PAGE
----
Zombies of the Stratosphere

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Zombies of the Stratosphere
Zombiestrat5.jpg
Judd Holdren as Larry Martin
Directed by Fred C. Brannon
Produced by Franklin Adreon
Written by Ronald Davidson
Starring Judd Holdren
Aline Towne
Wilson Wood
Lane Bradford
Stanley Waxman
John Crawford
Craig Kelly
Ray Boyle
Leonard Nimoy
Music by Stanley Wilson
Cinematography John MacBurnie
Distributed by Republic Pictures
Release dates
  • July 16, 1952 (1952-07-16)
[1]
Running time 12 chapters (167 minutes (serial)[1]
70 minutes (feature)[1]
Country United States
Language English
Budget $176,357

Zombies of the Stratosphere is a 1952 black-and-white Republic Studios serial that was intended to be their second featuring "new hero" Commando Cody and the third 12-chapter serial featuring the rocket-powered flying jacket and helmet introduced in King of the Rocket Men (1949). Instead, for reasons unknown, the hero was renamed "Larry Martin," who must prevent Martian invaders from using a hydrogen bomb to blow Earth out of its orbit, away from the Sun, so that Mars can take its position. As in Radar Men from the Moon (also released in 1952), most of the screen time for each of the dozen chapters is spent on fistfights and car chases between the heroes and a gang of crooks hired by Narab and his extraterrestrial colleague Marex to steal and stockpile the Atomic supplies needed for construction of the H-bomb.

The serial was directed director by Fred C. Brannon, with a screenplay by Ronald Davidson, and the special effects by Republic's Lydecker brothers. The serial is remembered today as one of the first screen appearances of a young Leonard Nimoy, who plays one of the three Martian invaders, Narab. In 1958, a feature film version of this serial, retitled Satan's Satellites, was made by editing down the serial's footage to feature film length.

Plot[edit]

Larry Martin (Judd Holdren), a leader in the Inter-Planetary Patrol, detects a rocket coming to Earth. He takes to the air in his rocket suit and helmet to investigate and discovers two Marian invaders, Marex (Lane Bradford) and Narab (Leonard Nimoy). Since Mars is now orbiting too far from the Sun and its ecology has been dying, the Martian invaders want to swap Earth's and Mars' orbits, so Mars will then be closer to the Sun. They plan on achieving this by using hydrogen bomb plans stolen from Earth scientists to cause the two planets' orbits to swap, using specifically placed atomic explosions on both worlds.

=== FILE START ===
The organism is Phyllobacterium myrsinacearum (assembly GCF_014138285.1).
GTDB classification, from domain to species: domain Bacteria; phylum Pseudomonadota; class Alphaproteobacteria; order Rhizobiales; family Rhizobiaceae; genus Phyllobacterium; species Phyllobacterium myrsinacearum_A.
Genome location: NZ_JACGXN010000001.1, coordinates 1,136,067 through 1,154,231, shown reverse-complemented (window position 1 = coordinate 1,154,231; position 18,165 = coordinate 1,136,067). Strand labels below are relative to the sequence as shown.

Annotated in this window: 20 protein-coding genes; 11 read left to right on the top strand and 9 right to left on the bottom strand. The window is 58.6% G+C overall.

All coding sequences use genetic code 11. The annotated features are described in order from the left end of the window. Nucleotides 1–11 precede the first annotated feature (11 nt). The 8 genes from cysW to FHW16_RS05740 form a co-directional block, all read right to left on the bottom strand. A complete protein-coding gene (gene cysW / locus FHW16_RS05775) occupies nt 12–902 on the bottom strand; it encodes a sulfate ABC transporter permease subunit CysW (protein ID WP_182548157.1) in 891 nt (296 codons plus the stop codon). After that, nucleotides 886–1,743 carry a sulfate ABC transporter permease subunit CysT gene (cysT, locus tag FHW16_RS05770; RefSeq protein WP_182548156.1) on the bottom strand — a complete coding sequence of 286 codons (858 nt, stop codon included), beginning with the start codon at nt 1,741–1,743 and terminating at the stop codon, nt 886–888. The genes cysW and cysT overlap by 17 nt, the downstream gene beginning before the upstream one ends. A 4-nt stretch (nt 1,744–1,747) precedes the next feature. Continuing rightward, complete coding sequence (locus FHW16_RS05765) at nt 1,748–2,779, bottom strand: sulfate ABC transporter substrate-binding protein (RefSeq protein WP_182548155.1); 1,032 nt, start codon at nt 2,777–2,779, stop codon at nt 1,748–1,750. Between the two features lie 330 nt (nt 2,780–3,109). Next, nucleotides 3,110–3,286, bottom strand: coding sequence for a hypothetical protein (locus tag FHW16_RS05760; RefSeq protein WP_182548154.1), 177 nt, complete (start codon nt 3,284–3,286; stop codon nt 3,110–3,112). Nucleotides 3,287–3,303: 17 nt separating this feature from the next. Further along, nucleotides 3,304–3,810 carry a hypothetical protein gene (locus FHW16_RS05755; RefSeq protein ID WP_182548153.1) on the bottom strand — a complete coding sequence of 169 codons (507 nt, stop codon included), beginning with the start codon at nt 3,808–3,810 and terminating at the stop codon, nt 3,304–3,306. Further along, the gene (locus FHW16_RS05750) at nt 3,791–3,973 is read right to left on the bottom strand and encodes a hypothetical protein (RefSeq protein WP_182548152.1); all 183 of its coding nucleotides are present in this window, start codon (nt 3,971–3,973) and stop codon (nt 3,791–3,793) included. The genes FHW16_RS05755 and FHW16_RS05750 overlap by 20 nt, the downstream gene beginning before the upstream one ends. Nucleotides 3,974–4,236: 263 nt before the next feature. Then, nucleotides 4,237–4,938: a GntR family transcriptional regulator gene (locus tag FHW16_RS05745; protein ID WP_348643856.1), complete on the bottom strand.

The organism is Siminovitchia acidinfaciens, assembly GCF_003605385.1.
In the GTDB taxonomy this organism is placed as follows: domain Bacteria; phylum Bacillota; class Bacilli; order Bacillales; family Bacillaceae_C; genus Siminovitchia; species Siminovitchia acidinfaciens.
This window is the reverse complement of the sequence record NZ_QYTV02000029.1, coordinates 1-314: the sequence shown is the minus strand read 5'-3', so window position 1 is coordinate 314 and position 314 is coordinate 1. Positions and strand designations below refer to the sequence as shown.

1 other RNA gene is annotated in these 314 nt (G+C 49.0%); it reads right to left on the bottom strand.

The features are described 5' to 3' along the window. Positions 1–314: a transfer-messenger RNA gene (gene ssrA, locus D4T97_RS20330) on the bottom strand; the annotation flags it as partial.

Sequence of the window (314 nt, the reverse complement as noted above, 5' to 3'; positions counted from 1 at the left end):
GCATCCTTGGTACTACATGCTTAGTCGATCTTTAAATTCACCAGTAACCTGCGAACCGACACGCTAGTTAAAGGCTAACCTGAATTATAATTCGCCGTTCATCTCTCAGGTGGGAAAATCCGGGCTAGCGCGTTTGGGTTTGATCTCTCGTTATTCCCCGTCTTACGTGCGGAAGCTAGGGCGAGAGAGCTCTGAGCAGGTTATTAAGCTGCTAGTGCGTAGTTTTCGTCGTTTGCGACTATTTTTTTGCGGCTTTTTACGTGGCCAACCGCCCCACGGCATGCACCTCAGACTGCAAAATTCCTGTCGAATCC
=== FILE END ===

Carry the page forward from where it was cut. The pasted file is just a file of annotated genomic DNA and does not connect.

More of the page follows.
Finding they have an Earth accomplice in the form of the traitorous Dr Harding (Stanley Waxman), the Martians set up a base in an underground cave that can only be reached from underwater. Over the course of 12 action-packed chapters, Larry, as Rocket Man, uncovers their daring plan and then their secret location and sets about defeating them. In the end the Martian plot fails thanks to the Rocket Man efforts, aided by his associates Sue Davis (Aline Towne) and Bob Wilson (Wilson Wood).

Chapter titles[edit]

  1. "The Zombie Vanguard" (20min)
  2. "Battle of the Rockets" (13min 20s)
  3. "Undersea Agents" (13min 20s)
  4. "Contraband Cargo" (13min 20s)
  5. "The Iron Executioner" (13min 20s)
  6. "Murder Mine" (13min 20s)
  7. "Death on the Waterfront" (13min 20s)
  8. "Hostage for Murder" (13min 20s)
  9. "The Human Torpedo" (13min 20s)
  10. "Flying Gas Chamber" (13min 20s) - a re-cap chapter
  11. "Man vs. Monster" (13min 20s)
  12. "Tomb of the Traitors" (13min 20s)

Source:[1][2]

Cast[edit]

Production[edit]

Just as filming began on this serial, the name of the hero was changed from Commando Cody to Larry Martin, as played by Judd Holdren, who had previously played TV hero Captain Video in a 1951 Columbia Pictures chapterplay; he retains all the same sidekicks, high-tech props and laboratory facilities that Commando Cody had in the previous serial, Radar Men from the Moon.

An addition to the Rocket Man back-pack and helmet, used for the first time in this serial, is a two-way radio about the size of a lunchbox; Larry Martin wears it hanging heavily from his belt when dressed for flying. This radio is also seen in some stills of Cody in Commando Cody: Sky Marshal of the Universe. As most flying sequences are reused stock footage from earlier Rocket Man serials, the radio usually disappears when Commando Cody is in flight. Martin also uses an ordinary police revolver instead of the ray gun favored by Cody in earlier and later serials.